As Lannis has provided, the BSA will require more attention than late model motorcycles. Vintage British bikes are not the "just get on 'em and go" type of machine, especially if they are ridden on a regular basis. If you are willing to work on it a lot, then you will have tons enjoyment with that BSA. Part of the mystique (if there is any) of vintage bikes is working on them as well as the rides.
1967 BSA Wasp 1967 BSA Hornet (West Coast Model) 1967 BSA Hornet (East Coast Model) 1968 BSA Firebird Scrambler 1968 BSA Spitfire Mark IV
Jordan, On many modern bikes, you change the oil and that's about it until you gat some serious miles on it. On a BSA you must be committed to routine maintenance. Changing engine oil, primary oil and gearbox oil, timing the engine, disassembling carb(s), checking electrical connections, changing points, putting oil in forks, lubing the chain, adjusting the chain(s), adjusting brakes. If you are committed to doing this go for it. Get a shop manual and parts manual. All these skills will be necessary to have anything reliable and even then the BSA will not approach the reliability of a modern Japanese bike. If you learn these basics and enjoy it, then you are ready to learn how to rebuild one when the time comes. Most of the guys on this site can do all the above and much more. It is a hobby and for some a passion. If you get stuck, all the answers are on this site.
Its hard to say how reliable the bike is going to be without doing a complete inspection so I wont speak as to how reliable that particular bike will be but I can speak to how a good a well sorted one will be to use as a daily driver.
Ive owned alot of old cars and have some experience on how well suited they are to daily use. Some old cars are great for everyday use, I used to have 67 Cadillac that was a great daily driver(except for fuel consumption), it would keep up with modern traffic no problem, was super reliable and easily comfortable enough for daily use. I also had a 63 VW beetle that while it was also super reliable, it was strained doing 55 mph and was by no means relaxing to drive at a modern pace and so was a poor choice for daily use.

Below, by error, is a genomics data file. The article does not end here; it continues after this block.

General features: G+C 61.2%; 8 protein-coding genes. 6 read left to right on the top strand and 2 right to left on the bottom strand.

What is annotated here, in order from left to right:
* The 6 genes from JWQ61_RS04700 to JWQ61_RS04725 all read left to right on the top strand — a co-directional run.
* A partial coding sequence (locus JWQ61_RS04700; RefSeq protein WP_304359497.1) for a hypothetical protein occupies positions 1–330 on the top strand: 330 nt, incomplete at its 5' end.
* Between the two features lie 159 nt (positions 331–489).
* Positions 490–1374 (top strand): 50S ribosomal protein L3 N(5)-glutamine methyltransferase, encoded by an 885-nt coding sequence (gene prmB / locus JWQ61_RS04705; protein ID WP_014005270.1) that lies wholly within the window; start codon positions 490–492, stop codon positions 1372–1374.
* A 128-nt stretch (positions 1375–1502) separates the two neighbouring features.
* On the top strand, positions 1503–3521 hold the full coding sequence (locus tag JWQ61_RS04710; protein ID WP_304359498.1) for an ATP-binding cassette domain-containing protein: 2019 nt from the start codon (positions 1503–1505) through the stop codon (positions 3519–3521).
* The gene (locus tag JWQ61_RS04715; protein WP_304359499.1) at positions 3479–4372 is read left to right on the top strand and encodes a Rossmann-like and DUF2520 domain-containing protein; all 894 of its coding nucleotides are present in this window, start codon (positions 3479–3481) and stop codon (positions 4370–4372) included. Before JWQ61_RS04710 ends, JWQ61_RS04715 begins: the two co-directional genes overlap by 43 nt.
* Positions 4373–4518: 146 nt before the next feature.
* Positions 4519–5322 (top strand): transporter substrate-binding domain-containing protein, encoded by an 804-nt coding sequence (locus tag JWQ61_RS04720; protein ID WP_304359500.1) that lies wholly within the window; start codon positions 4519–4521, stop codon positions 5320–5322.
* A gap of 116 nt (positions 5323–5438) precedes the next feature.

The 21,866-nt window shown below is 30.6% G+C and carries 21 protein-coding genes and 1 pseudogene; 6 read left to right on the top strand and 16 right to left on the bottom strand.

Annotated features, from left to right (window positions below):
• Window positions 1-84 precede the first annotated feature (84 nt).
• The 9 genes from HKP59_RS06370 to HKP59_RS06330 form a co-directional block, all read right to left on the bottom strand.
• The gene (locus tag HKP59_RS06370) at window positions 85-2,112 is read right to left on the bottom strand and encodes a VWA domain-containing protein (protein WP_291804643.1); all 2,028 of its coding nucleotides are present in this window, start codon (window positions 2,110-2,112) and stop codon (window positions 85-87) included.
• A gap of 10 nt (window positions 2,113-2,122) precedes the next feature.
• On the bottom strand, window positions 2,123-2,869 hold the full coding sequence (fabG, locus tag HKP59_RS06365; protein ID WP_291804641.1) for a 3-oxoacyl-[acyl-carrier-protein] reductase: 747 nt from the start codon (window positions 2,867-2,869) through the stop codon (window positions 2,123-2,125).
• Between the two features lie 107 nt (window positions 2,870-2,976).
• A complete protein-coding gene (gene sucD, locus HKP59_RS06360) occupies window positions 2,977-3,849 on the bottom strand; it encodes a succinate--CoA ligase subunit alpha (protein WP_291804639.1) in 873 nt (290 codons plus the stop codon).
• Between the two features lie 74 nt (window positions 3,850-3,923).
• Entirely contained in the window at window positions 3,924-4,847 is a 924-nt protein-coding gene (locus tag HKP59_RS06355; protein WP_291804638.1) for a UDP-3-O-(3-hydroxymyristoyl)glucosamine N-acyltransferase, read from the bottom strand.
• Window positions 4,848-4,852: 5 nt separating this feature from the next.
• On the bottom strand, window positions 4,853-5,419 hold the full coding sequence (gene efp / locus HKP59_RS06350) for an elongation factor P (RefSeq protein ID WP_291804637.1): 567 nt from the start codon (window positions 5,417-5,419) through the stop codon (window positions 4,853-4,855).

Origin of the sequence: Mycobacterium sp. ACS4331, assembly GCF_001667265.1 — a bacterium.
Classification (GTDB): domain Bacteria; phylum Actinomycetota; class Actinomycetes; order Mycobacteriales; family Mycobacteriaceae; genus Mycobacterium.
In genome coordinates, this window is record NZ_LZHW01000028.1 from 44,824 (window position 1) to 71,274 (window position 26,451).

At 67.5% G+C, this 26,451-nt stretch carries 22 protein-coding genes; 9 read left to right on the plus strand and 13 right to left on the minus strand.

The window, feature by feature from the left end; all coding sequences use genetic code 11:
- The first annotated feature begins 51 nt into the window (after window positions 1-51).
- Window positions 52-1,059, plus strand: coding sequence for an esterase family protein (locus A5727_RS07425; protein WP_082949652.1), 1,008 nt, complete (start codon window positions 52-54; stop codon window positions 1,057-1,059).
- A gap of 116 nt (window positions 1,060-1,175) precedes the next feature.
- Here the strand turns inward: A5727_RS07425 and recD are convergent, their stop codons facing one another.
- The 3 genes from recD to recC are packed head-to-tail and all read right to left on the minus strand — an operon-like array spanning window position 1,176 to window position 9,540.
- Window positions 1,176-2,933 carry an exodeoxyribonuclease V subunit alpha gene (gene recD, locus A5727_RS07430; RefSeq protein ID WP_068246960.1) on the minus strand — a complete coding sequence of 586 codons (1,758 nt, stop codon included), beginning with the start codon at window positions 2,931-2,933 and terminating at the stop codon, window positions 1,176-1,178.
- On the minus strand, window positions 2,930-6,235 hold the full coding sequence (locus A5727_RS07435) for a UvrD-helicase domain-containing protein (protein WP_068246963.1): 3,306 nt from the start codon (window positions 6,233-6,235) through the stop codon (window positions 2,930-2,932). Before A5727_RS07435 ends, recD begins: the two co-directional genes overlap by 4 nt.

Anyway,I recently bought a low mile, unmolested 70 lightning and since have formed a opinion on how "daily driver" friendly a late 60s lightning is.
All in all, its not too bad. Mine is plenty reliable (so far) and really the only thing that I ever find my self doing is messing with the carbs from time to time. About every 500 miles I find it to be necessary to re-set the idle mixture and idle speed as it will begin to stall at stops from time to time. I change the oil every 750 miles or so simply because of the lack of a oil filter and lube the grease zerks every once in a while but other than that its pretty care free.
Driveabilty wise, its no goldwing but its alot better than a street legal dirt bike. It will keep up w/ freeway traffic(stick to the 2 slower lanes) and is fairly high speed stable. Mine has the TLS front brake and after dialing it in actually work pretty decently(leave a good following distance and be aware of other drivers). One annoying thing is that it has no fast idle system so takes some babysitting when cold and all the controls feel a a bit "muted" compared to a modern bike.
I think assuming it a good bike youll enjoy using it for daily use and as long as its not your sole form of transportation owning it will be a pleasant experience. As other have said, get the factory literature and as long as your expectations are reasonable you wont be disappointed.
1970 BSA A65L 1974 Yamaha RD350 2008 Yamaha WR250R 1967 HD Sprint 250 SS